The Andy Warhol Foundation for the Visual Arts
The Danielson Foundation
The Shelley & Donald Rubin Foundation
In 2014, a 6-week fundraising campaign enabled us to make the transition from a volunteer activist configuration into a functioning *but not bureaucratic* non-profit organization. Through the generosity of 777 friends and supporters, Wages 4 W.A.G.E. raised almost $53,000! Thank you:
"My W.A.G.E. RAGE at work." THANK YOU for what you do.
"The secret of getting ahead is getting started." - Mark Twain
A day late + a dollar $hort
A few years ago, your information was very helpful to defend myself against my state tax revenue department. I was successful. Thank you very much for your work!
A very important cause. It's about fairness!
Always happy to support the great work WAGE is doing.
Amazing things <3
Art student. My (undergraduate) degree costs $160,000 only in tuition money.
Artist should always be paid! Thanks for your hardwork!
Because $TRUGG¬£‚Ç¨$ sap ¬¢REATIVIT¬•!!
Because I do enough "shadow labor" volunteering at my kid's school.
Congrats y'all! The new material is fantastic. I hope this helps meet your goal!
During times like this how can we not donate and make art
Everyone wants my little bit of money, but you guys get it, because wages for art are the ticket to restore criteria in a world that has lost its aesthetic compass
For Agnes, who might be an artist.
For A.L. Steiner
For higher Artist's fees in all The Americas. En Latino America tambien tenemos WAGE RAGE, RABIA SALARIAL.
GIVE GIVE GIVE
Good luck everyone!
Good luck! I hope your target is met!
Gooooooo ! <3
Got a grant and I got a job. Some parts of the art world treats me right and other parts just ignore me unless I serve to care and to listen. I'd like some of that service and care to come back into my direction. Maybe the donation will help.
Great job!! and thank you for doing this important work!
Hats off to W.A.G.E. for doing important work.
Here we go!
Here's to certification spreading across the land
Honoring my sister A. L. Steiner who in my eyes #is everything
I believe in this! Donate what you can, if you can. If you can donate, make a contribution for someone who can't right now.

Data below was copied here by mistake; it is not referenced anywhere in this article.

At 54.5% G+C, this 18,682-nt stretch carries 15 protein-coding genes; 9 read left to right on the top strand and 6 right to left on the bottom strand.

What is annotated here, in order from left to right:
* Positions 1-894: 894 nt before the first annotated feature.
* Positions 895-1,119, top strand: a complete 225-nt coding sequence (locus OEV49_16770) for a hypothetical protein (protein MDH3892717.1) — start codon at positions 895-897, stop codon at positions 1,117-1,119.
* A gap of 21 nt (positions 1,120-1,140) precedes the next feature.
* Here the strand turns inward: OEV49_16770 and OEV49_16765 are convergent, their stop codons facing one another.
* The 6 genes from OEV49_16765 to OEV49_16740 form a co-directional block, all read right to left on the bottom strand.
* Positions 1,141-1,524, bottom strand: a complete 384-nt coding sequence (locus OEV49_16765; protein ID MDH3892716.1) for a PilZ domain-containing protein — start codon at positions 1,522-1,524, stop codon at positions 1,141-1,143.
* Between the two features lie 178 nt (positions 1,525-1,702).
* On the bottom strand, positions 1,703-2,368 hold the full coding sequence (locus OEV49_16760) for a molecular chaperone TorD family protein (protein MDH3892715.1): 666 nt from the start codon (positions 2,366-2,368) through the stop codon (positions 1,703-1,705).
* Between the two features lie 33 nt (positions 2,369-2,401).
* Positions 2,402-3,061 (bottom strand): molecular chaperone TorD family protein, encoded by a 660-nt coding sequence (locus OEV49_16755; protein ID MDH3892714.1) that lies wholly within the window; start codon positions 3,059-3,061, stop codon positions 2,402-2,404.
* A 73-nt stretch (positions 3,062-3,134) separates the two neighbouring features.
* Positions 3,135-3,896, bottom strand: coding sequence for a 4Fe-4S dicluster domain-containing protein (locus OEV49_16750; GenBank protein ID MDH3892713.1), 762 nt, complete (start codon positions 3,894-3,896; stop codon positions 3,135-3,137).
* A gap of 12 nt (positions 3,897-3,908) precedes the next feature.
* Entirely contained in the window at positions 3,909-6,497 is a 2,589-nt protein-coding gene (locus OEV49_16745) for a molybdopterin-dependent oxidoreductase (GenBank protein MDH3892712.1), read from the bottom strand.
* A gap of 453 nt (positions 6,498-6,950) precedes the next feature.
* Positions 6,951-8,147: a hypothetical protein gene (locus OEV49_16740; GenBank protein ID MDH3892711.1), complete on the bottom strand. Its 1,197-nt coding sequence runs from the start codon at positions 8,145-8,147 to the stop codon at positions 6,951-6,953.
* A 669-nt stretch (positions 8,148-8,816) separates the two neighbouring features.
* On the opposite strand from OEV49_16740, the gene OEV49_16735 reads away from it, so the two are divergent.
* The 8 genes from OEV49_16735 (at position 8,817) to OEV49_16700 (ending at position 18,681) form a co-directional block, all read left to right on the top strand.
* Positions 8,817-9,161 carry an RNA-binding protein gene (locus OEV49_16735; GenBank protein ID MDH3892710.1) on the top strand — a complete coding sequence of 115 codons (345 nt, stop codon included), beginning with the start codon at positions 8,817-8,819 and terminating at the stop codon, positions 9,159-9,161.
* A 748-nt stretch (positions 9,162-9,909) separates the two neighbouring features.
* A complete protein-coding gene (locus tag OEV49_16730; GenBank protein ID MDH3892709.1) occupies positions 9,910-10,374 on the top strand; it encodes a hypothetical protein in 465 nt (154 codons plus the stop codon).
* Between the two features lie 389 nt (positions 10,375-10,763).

I have W.A.G.E. Rage because I am a "successful" but totally non-commercial artist.
I have W.A.G.E. RAGE because I'm an art student and I'm broke and will be broker once I have to start paying off these goddamn loans.
I heard A L Steiner speak only about her work recently, and she briefly mentioned this, but her commitment with so many good ongoing projects left an impression on me that gives me the kind of life one can hope for. This is where money ought to be spent.
I love you, Listings Project loves you and we are so happy you exist!
I never get any fucking grant and most often have fucking wage rage
Here is 100 borrowed from amex credit card at 15% interest rate be my guest keep up the good work
I really am broke, but I support the cause! Next, could you advocate for fair wages for arts writers??
I support this because capitalism still exists and we currently need money to survive but looking forward to a day when our value is not based in any form of currency. Until we are ALL able to live in abundance, I believe in paying people!
I support this cause. looking forward to seeing where this goes!
I support WAGE's fight for artist fees. Solidarity means nothing if I don't put my money where my mouth is. Good luck!
I wish it could be more.
Important work for all artists!
It's only right. Writers for W.A.G.E.
Keep on keep on
Keep on keepin on. Xo
KEEP UP THE IMPORTANT WORK
LACE is on board!
Let's change the way it works!
Listen up! Listen up! Pay the artists!
Love the work you are doing and the dialogue it's generating.